>     down into chaos if a legislature or Congress had to form coalitions
>     (in order to get a majority of support for each proposed law).  Also
>     remember that in Congress (and presumably in state legislatures) the
>     chairmanship of each committee switches to a committee member who is
>     from the majority party; there is no graceful way to choose which
>     committees switch their chairmanships to which of three (or more)
>     parties.
> dlw:With the use of 3-5 seat STV with a droop quota it will still be
> hard for 3rd parties to get into the US house of reps.  If they did gain
> enuf seats to make the current voting method not reliable then I'm
> confident they'd change their method.  It's that simple.
> As for the state house of reps, I advocate the use of 3-seat LR Hare,
> but I also advocate that at the beginning the parties choose their
> leadership and then the reps all vote by plurality to put one party in
> power.  That party would get some extra procedural controls so its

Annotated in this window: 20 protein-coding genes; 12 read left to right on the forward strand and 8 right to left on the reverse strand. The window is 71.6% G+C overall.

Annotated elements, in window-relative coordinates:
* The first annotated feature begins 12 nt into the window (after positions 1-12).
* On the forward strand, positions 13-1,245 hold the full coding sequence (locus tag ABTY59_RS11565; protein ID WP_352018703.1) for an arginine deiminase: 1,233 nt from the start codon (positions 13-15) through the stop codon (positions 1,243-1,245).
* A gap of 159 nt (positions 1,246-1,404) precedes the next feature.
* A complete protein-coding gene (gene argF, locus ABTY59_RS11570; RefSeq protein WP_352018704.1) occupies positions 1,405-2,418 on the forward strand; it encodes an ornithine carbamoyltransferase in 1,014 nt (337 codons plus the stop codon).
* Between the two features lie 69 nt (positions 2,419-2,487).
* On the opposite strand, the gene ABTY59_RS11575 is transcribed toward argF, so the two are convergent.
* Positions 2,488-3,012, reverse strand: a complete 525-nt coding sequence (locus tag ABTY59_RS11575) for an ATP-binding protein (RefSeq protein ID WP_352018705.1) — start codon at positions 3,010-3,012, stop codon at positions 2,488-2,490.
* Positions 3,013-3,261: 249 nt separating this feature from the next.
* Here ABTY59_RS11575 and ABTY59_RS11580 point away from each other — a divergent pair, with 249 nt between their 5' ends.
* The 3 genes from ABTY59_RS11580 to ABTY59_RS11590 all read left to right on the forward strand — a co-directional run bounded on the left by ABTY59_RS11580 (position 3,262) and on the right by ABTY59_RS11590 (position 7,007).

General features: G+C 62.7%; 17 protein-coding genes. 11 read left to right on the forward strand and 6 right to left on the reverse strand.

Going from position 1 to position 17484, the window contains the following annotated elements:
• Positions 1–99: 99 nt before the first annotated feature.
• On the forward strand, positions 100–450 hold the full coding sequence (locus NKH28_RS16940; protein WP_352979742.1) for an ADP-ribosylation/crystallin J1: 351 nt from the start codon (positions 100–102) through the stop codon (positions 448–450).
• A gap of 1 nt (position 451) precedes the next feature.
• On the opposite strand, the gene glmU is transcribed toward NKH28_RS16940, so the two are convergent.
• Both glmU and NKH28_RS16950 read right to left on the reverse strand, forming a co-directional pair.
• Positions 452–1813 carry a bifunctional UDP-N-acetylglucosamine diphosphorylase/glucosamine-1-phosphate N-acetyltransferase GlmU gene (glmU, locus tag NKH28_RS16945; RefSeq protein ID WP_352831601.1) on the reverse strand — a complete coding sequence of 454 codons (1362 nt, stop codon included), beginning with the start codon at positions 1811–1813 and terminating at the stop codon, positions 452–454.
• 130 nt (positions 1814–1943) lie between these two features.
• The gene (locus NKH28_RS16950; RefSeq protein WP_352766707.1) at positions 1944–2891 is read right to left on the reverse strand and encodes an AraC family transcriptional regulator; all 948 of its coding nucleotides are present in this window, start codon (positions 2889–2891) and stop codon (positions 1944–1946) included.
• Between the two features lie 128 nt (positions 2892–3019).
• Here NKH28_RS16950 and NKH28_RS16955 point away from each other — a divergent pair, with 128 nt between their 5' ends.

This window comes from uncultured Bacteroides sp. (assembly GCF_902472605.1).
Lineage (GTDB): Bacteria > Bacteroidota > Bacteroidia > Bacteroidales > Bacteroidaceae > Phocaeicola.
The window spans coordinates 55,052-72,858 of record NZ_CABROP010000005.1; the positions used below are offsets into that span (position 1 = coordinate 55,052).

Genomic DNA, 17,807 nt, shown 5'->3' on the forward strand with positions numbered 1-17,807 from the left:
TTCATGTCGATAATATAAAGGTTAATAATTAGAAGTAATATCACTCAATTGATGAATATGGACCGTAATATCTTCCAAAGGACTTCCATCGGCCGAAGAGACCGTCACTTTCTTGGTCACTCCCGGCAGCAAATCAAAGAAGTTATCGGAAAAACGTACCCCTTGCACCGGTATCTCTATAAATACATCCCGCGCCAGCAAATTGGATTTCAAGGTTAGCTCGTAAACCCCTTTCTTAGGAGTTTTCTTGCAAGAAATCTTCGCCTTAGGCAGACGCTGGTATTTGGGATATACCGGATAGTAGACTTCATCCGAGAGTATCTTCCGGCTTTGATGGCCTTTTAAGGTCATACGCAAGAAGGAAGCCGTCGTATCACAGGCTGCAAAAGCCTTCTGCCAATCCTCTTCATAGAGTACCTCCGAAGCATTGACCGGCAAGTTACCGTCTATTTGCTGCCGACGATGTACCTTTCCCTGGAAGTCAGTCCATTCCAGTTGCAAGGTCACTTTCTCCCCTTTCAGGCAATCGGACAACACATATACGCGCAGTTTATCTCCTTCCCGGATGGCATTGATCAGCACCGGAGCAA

> leaders can get things done in the absence of a majority.  But it'd be
> the 3rd party reps who would decide which party is in power.  And the
> ease with which a small 3rd party can win that 3rd seat is what would
> make it hard for the leadership of the party-in-power to use their
> controls to keep themselves in power indefinitely.
>     My main point is that any voting system used in the United States
>     has to accommodate both times of transition and times of stability.
>     You seem to be focused on accommodating a transition to a
>     three-party system, without also accommodating a later transition
>     back to a two-party system.
>     Remember that a two-party system is not necessarily bad -- if voters
>     control both parties.  The two-party situation we are in now is bad
>     because special interests (not the voters) control both parties.
> dlw: 3-5 seat quasi-PR for US house of reps and 3-seat PR for state reps